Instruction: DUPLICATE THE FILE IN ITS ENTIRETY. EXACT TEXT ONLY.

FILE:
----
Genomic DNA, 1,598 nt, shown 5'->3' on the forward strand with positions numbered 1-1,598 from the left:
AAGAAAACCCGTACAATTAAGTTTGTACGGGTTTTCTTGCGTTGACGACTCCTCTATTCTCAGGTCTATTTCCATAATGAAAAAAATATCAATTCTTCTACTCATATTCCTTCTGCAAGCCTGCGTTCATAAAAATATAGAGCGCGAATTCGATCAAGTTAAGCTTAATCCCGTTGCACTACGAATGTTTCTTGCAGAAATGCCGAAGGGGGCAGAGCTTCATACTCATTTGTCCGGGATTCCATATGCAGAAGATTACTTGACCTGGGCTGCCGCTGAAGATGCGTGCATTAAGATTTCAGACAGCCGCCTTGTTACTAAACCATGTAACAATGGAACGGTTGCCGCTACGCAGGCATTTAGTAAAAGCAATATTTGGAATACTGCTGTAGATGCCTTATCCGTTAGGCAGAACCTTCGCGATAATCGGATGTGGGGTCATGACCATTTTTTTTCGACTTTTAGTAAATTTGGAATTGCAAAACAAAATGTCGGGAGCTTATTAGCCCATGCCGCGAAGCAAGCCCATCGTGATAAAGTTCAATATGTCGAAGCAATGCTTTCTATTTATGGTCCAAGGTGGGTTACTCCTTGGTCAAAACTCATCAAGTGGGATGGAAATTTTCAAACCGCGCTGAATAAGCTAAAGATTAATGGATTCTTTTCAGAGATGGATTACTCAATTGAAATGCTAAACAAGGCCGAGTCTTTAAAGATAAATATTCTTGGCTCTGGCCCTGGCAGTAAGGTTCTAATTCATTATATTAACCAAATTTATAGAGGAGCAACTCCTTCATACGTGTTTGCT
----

Genomic DNA, 1,598 nt, shown 5'->3' on the forward strand with positions numbered 1-1,598 from the left:
AAGAAAACCCGTACAATTAAGTTTGTACGGGTTTTCTTGCGTTGACGACTCCTCTATTCTCAGGTCTATTTCCATAATGAAAAAAATATCAATTCTTCTACTCATATTCCTTCTGCAAGCCTGCGTTCATAAAAATATAGAGCGCGAATTCGATCAAGTTAAGCTTAATCCCGTTGCACTACGAATGTTTCTTGCAGAAATGCCGAAGGGGGCAGAGCTTCATACTCATTTGTCCGGGATTCCATATGCAGAAGATTACTTGACCTGGGCTGCCGCTGAAGATGCGTGCATTAAGATTTCAGACAGCCGCCTTGTTACTAAACCATGTAACAATGGAACGGTTGCCGCTACGCAGGCATTTAGTAAAAGCAATATTTGGAATACTGCTGTAGATGCCTTATCCGTTAGGCAGAACCTTCGCGATAATCGGATGTGGGGTCATGACCATTTTTTTTCGACTTTTAGTAAATTTGGAATTGCAAAACAAAATGTCGGGAGCTTATTAGCCCATGCCGCGAAGCAAGCCCATCGTGATAAAGTTCAATATGTCGAAGCAATGCTTTCTATTTATGGTCCAAGGTGGGTTACTCCTTGGTCAAAACTCATCAAGTGGGATGGAAATTTTCAAACCGCGCTGAATAAGCTAAAGATTAATGGATTCTTTTCAGAGATGGATTACTCAATTGAAATGCTAAACAAGGCCGAGTCTTTAAAGATAAATATTCTTGGCTCTGGCCCTGGCAGTAAGGTTCTAATTCATTATATTAACCAAATTTATAGAGGAGCAACTCCTTCATACGTGTTTGCT